Ontario NDP takes nibble out of Tory majority, seat projections show
While public opinion polls show the Progressive Conservatives are favoured to form Ontario’s next government, new seat projections suggest the party’s lead isn’t immune to threats — primary from the NDP.
Analysis from Barry Kay at the Laurier Institute for the Study of Public Opinion and Policy sees the Tories claim 72 seats, the NDP forming the Official Opposition with 30 seats and the Liberals with 22 seats.
“The NDP has basically vaulted over the Liberals for second place,” said Kay, an associate professor of political science at Wilfrid Laurier University.
In April, Kay projected the Tories were at 80 seats, with the NDP and the Liberals tied at 22.
With the number of ridings increasing from 107 to 124 for the 2018 election, a party needs 63 MPPs to form a majority government at Queen’s Park.
Kay’s projections are based on weighted and aggregated data from polls conducted earlier this month by Ipsos, Pollara, Abacus, Ekos, Forum, Nanos and Mainstreet. Those polls had a combined total of more than 7,000 respondents.
According to Kay’s analysis of those polls, popular support for the PCs is at 40 per cent, the NDP is at 30 per cent and the Liberals have 25 per cent.
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Kay said that while polls were relatively stable from the March PC leadership convention until the end of April, a shift has taken place since the beginning of May.
“What we’re seeing is that the current trend is toward the NDP, not dramatically, not enough to upset the conservative majority, but there is a trend, and we might well see in the next round of polls that it’s even a little greater,” he said. “I’m not sure but I wouldn’t be surprised if that was the case.”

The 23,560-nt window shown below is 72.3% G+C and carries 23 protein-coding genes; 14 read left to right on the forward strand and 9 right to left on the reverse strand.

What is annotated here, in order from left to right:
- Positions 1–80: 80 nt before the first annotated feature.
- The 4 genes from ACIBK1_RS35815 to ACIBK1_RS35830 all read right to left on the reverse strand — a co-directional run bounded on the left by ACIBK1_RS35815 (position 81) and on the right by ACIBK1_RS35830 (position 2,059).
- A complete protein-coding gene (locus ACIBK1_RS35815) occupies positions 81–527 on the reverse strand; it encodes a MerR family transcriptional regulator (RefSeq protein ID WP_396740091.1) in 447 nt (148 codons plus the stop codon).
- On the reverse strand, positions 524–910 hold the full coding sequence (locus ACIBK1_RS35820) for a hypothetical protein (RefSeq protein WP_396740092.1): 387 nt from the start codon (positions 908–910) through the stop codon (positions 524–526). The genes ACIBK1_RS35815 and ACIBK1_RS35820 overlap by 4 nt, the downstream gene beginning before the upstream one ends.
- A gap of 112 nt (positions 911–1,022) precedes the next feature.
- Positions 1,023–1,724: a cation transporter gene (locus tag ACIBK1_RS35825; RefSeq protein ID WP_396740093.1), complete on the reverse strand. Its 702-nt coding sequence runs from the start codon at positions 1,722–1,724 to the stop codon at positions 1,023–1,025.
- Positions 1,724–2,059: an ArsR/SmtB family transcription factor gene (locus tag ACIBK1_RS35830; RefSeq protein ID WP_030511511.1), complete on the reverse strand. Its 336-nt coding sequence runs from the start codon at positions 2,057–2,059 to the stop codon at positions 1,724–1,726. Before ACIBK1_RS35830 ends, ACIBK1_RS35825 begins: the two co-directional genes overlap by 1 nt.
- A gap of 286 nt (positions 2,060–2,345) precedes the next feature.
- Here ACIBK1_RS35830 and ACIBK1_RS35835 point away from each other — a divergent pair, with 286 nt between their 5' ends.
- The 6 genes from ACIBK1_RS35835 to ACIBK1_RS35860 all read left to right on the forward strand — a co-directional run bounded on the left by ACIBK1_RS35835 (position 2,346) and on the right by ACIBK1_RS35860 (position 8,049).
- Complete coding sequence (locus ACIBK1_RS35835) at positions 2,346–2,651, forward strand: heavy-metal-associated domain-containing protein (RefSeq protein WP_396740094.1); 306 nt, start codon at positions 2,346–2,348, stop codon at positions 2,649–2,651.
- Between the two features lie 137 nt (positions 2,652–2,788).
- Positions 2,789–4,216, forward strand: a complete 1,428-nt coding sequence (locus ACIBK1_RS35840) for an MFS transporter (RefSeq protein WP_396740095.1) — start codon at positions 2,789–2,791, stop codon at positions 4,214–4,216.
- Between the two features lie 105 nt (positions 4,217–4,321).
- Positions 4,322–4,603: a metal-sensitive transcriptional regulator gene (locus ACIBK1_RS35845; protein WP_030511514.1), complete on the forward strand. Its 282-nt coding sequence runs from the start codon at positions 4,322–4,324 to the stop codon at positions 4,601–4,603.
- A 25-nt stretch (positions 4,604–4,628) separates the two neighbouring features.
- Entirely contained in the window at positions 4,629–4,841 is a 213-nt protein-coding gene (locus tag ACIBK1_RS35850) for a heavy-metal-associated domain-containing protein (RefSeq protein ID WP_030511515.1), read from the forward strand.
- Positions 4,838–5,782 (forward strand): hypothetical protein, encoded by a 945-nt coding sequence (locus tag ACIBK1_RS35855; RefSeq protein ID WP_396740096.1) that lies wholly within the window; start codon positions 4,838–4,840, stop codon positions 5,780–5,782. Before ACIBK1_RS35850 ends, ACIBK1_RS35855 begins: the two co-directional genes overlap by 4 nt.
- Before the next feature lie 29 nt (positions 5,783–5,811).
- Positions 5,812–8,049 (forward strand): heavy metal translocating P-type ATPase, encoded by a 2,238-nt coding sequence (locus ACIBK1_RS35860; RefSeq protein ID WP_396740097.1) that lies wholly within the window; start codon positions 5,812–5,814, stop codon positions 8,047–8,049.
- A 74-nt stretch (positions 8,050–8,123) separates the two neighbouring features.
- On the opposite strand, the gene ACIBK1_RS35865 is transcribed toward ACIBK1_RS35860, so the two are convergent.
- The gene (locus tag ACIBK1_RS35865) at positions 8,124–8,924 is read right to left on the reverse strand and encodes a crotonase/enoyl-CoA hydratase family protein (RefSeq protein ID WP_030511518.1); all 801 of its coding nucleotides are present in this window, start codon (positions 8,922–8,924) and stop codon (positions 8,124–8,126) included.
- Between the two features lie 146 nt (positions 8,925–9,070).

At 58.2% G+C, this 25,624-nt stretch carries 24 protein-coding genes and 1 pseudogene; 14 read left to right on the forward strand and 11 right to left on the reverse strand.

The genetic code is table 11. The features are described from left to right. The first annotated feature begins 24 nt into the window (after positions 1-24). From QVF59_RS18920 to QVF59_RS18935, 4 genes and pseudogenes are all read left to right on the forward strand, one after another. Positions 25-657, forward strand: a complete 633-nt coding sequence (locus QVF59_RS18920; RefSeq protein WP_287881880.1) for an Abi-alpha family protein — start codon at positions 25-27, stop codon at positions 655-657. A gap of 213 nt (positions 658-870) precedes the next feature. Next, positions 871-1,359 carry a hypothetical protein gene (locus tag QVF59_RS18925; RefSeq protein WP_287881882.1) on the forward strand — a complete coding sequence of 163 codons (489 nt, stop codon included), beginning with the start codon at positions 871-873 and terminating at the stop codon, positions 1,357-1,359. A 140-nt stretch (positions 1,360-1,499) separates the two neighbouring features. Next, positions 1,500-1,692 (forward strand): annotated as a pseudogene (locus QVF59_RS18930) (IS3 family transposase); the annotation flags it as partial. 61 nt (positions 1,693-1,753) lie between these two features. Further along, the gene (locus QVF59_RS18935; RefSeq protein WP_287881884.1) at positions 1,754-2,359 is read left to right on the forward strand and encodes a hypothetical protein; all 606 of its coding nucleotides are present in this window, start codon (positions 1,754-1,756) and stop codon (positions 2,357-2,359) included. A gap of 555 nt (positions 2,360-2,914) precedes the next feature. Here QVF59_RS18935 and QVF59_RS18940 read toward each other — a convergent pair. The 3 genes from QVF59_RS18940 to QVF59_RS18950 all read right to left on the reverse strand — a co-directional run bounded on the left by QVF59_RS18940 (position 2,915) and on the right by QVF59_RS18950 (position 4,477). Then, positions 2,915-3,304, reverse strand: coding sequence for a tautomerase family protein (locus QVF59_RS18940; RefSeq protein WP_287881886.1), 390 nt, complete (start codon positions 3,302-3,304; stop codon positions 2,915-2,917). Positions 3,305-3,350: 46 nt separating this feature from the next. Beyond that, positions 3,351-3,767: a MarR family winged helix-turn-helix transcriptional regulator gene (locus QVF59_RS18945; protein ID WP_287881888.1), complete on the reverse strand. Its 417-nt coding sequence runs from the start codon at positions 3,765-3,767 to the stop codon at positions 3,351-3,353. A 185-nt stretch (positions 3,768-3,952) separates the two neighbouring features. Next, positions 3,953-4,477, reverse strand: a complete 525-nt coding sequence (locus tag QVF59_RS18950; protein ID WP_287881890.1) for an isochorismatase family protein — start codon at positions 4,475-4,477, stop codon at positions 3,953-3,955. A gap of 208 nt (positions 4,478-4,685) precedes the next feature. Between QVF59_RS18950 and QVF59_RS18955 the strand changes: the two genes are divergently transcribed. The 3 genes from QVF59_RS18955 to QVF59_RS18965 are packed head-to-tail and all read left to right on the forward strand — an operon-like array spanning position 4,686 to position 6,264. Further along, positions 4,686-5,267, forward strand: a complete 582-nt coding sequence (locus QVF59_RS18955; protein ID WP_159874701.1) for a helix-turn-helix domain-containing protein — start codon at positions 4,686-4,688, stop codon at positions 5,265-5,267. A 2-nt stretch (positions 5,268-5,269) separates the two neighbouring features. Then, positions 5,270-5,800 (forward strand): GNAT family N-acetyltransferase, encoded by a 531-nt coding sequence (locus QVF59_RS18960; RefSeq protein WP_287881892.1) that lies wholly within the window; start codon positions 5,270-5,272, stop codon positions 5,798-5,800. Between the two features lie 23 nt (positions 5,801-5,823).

He chalks up the PCs’ lost support to stiff competition for seats in Toronto and surrounding area. Most of the NDP gains were previously Liberal, and the Grits have also picked up a few seats from the Tories, he said.
Kay said based on his analysis, NDP Leader Andrea Horwath has strong support in her riding, but that’s not the case for the other leaders.
Kay said his methodology, called the regional swing model, has been accurate for provincial elections to within three seats per party, going back to the mid-1980s.
He cautions, however, that the results aren’t predictions of the result of Ontario’s June 7 vote, but a yardstick of support at the time the polls were taken.
“What we’re talking about is not even today, what we’re talking about really, is the state of public opinion in the last week or so,” he said.
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